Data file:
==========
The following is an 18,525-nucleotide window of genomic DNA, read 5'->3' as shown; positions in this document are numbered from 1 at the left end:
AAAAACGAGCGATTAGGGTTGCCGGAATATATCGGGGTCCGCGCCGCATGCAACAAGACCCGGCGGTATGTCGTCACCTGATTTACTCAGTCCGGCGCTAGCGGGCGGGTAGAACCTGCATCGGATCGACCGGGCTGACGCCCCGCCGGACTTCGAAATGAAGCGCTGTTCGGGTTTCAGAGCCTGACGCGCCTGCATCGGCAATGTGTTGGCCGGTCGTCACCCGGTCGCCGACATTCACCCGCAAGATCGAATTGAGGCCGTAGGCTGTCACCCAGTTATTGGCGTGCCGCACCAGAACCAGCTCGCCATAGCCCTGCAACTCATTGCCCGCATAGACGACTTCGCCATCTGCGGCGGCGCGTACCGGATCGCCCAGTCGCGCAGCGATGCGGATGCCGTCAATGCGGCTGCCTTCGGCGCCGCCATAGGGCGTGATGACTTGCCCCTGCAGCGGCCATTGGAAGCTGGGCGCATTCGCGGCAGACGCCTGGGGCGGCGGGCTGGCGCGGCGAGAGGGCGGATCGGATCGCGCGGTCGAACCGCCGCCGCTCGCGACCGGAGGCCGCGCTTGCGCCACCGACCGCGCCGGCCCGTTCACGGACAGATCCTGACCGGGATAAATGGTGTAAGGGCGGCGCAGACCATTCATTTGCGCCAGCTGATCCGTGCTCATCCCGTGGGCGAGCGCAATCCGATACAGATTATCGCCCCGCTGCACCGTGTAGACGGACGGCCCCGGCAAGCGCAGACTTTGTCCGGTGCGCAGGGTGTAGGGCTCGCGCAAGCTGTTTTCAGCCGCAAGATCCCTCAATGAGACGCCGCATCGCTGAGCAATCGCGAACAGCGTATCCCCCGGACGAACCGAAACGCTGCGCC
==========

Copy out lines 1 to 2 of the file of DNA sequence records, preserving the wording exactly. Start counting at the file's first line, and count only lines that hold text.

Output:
The following is an 18,525-nucleotide window of genomic DNA, read 5'->3' as shown; positions in this document are numbered from 1 at the left end:
AAAAACGAGCGATTAGGGTTGCCGGAATATATCGGGGTCCGCGCCGCATGCAACAAGACCCGGCGGTATGTCGTCACCTGATTTACTCAGTCCGGCGCTAGCGGGCGGGTAGAACCTGCATCGGATCGACCGGGCTGACGCCCCGCCGGACTTCGAAATGAAGCGCTGTTCGGGTTTCAGAGCCTGACGCGCCTGCATCGGCAATGTGTTGGCCGGTCGTCACCCGGTCGCCGACATTCACCCGCAAGATCGAATTGAGGCCGTAGGCTGTCACCCAGTTATTGGCGTGCCGCACCAGAACCAGCTCGCCATAGCCCTGCAACTCATTGCCCGCATAGACGACTTCGCCATCTGCGGCGGCGCGTACCGGATCGCCCAGTCGCGCAGCGATGCGGATGCCGTCAATGCGGCTGCCTTCGGCGCCGCCATAGGGCGTGATGACTTGCCCCTGCAGCGGCCATTGGAAGCTGGGCGCATTCGCGGCAGACGCCTGGGGCGGCGGGCTGGCGCGGCGAGAGGGCGGATCGGATCGCGCGGTCGAACCGCCGCCGCTCGCGACCGGAGGCCGCGCTTGCGCCACCGACCGCGCCGGCCCGTTCACGGACAGATCCTGACCGGGATAAATGGTGTAAGGGCGGCGCAGACCATTCATTTGCGCCAGCTGATCCGTGCTCATCCCGTGGGCGAGCGCAATCCGATACAGATTATCGCCCCGCTGCACCGTGTAGACGGACGGCCCCGGCAAGCGCAGACTTTGTCCGGTGCGCAGGGTGTAGGGCTCGCGCAAGCTGTTTTCAGCCGCAAGATCCCTCAATGAGACGCCGCATCGCTGAGCAATCGCGAACAGCGTATCCCCCGGACGAACCGAAACGCTGCGCC